You’ve probably heard about the Internet of Things. You might have quickly decided it sounds like too much to look up. Let me simplify it for you: it’s about using the Internet to control your stuff that may or may not be mobile.
I already knew this, and had a pretty good idea about how it works. I’ve written about the “smart home” concepts for clients and wondered how safe this is. Aren’t there geniuses in North Korea and China chained to cubicles and ordered to hack our smartphones this very moment?
If I wired my home security to the phone, what could stop some devious person from breaking in and stealing Junior Yankee from me in the dead of a late Saturday morning when he’s asleep but I’m away at a conference on the Internet of Things? Or what if they want my adorable Chihuahua and Dachahuahua? Is IoT, as it’s also known, a safe place?
The Internet of Things is a Wonderful and Scary Place
I got an email about a local IoT DevFest. Since it was being held at the Mesa Arts Center, I figured it was hosted by a legitimate tech group and not a nefarious dictatorship, although its co-sponsors included Google Developers and Intel.
I’m just joking! Really, Google, get a sense of humor.
A very nice guy named Mike Wolfson (he’s an Android/Java developer) organized the conference on behalf of the Phoenix Meetup for the Internet of Things. He comped me a ticket after I emailed him asking if it would be too technical for an interested, semi-techy, writer.
It was time well-spent. Not only did I learn much more about IoT, but out of a group of perhaps 150 people, there was no line for the ladies’ room during the first, post-coffee break. (Not so the mens room!)
Here are more reasons to like IoT:
- It’s a bona fide Arizona industry. There are firms right here in our state doing amazing work with IoT most of us couldn’t have imagined five years ago.
- Its growth potential is huge. A few speakers cited a Gartner Research finding that about a million new devices come online each day, making IoT is a potential $14 billion market.
- It enables and improves technologies, including mobile technology. A Tempe manufacturer called Local Motors created a series of 3D printed cars. Check out their video below.
- How is this related to IoT? It’s powered by a platform created by another Tempe company, Octoblu (now owned by Citrix), which works to integrate anything and everything through the Internet. You can control the car through a laptop and I’m sure, through a very well-protected smartphone someday soon.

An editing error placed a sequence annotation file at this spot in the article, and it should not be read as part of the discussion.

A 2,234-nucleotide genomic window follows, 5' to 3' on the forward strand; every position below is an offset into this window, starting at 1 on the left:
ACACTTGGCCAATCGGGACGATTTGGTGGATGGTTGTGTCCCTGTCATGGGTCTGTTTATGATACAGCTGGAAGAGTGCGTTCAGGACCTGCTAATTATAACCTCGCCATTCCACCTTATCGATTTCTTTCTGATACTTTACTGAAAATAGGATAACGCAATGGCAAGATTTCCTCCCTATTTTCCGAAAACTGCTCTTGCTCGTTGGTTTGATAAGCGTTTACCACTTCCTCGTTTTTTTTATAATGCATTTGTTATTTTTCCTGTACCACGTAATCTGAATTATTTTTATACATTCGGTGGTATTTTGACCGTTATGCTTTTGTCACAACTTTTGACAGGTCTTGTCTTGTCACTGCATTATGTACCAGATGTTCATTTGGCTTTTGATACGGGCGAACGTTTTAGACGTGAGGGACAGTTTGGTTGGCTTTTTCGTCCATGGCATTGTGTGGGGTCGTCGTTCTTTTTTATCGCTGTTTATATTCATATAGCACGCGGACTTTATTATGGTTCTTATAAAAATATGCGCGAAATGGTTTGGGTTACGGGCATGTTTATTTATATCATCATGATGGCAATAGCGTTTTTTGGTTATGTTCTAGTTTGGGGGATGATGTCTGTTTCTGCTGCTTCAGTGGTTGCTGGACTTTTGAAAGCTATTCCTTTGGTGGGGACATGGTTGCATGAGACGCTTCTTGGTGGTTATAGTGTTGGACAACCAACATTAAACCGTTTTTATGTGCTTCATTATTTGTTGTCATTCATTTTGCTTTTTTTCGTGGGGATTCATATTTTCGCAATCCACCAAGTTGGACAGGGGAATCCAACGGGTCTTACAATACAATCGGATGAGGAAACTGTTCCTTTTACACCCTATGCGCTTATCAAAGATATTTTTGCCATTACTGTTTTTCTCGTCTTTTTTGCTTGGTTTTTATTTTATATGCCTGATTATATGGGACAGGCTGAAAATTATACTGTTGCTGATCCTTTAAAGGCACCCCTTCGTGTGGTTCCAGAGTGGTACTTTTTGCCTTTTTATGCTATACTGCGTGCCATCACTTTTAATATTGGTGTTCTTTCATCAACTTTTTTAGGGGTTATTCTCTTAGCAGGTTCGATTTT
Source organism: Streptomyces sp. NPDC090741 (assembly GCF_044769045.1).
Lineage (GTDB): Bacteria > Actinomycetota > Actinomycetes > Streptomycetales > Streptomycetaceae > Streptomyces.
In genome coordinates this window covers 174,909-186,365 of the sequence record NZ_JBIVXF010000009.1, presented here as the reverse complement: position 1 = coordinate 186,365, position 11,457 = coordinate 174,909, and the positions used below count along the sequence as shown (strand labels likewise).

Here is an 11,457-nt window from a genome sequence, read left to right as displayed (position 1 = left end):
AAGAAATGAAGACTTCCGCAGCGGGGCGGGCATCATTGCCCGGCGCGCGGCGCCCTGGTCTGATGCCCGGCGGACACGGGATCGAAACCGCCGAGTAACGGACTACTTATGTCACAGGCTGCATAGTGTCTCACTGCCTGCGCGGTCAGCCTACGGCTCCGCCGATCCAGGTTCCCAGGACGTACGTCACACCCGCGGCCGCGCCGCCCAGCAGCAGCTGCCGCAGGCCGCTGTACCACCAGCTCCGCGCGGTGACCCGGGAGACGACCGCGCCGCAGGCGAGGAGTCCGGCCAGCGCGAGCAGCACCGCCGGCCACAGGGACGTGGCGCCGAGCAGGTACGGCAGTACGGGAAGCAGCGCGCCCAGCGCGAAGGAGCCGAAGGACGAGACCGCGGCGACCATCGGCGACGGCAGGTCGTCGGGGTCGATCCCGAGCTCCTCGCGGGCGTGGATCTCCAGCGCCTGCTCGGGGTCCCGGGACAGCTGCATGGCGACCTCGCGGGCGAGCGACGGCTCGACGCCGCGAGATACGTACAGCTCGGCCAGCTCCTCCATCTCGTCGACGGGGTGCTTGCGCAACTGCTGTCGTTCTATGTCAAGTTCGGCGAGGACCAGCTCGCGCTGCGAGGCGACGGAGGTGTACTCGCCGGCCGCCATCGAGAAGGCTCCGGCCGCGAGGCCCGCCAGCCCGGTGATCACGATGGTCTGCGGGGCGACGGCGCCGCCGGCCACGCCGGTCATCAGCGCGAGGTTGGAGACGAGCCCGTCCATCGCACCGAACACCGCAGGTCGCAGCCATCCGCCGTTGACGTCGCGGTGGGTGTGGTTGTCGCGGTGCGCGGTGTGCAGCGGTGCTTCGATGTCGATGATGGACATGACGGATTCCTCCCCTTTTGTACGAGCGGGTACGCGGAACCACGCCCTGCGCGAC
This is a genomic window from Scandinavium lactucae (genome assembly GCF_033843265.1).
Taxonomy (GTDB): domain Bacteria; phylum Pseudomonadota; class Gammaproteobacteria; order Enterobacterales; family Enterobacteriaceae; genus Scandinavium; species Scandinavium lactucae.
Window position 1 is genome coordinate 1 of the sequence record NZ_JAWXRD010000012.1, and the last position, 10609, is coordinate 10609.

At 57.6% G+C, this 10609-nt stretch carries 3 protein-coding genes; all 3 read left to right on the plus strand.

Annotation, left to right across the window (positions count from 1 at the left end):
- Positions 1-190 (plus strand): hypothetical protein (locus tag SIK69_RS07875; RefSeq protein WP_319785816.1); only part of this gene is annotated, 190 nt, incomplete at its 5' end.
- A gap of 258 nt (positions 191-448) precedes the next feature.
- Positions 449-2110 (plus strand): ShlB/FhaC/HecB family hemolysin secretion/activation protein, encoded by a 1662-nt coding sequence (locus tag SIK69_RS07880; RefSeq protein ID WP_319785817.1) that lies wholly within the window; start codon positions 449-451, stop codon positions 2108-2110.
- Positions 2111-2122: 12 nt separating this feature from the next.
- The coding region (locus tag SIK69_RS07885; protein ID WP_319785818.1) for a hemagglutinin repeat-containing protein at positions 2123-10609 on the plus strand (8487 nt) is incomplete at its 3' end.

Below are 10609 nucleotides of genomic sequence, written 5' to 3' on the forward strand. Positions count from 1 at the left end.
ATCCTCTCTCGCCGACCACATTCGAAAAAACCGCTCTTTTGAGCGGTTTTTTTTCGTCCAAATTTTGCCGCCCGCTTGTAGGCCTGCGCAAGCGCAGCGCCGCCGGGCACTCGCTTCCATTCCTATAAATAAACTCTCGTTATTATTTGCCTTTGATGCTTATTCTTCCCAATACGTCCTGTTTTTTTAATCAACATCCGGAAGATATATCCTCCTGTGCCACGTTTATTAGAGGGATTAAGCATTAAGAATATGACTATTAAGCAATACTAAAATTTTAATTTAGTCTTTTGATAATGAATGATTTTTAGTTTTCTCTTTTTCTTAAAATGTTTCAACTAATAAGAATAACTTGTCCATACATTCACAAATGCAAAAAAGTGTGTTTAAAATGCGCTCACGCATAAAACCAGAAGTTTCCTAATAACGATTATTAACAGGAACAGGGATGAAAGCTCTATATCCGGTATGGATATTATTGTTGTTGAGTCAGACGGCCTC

- IoT developers care about delivering quality products. I’m among millions of frustrated people who’ve written about abysmally slow US Internet speeds. IoT platform designers will be the ones to push for a faster Internet on our shores. Here’s an article I wrote on Internet Speed a couple of years ago.
Here’s where IoT is scary: security gaps.
Platform developers like Octoblu are working hard to maximize security on their end. They’re constantly hiring people to hack their systems and help them identify where there are weak spots. It won’t be easy for Kim Jong Un’s minions to break into their platform.
The problem comes from the device side of things, where there are no security standards. The best platform developers can do is blacklist devices and firms that are notoriously sloppy and easy to hack. They should also take the lead in persuading and assisting mobile developers to improve security and invest in new safeguards.
Right now, the safest way to communicate between two places is peer-to-peer (P2P), which of course makes it less “mobile” in some ways, but it is the most difficult to hack.
The Phoenix IoT Community is Robust and Enthusiastic
Honestly, IoT folks are not just enthusiastic at work but also at 9 am on a bright Saturday morning, after a rainy week when it’s tempting to ditch a conference and go for a hike.
Not this group. The auditorium was full for the keynote speaker, Octoblu founder and local IoT god, Chris Matthieu, who sports an impressive twirly-style mustache. In this video, he explains how Citrix used Octoblu technologies to power that 3D car.
Citrix also hosts the IoT Hackers Meetup. As a member of a couple of WordPress meetups, I appreciate when companies loan their spaces.
Another local group that brings together IoT developers is CO+HOOTS. It shares offices in downtown Phoenix to encourage collaboration among techies in various areas, including software and app developers. You don’t have to be a techie to use their space, though: the site lists graphic designers, filmmakers, photographers, and independent types like lawyers, real estate agents, and ahem, writers as among their members.
Want to know what the experts say will be IoT highlights in 2016? Check out this blog entry from Chris Witeck, Citrix’s chief technology strategist.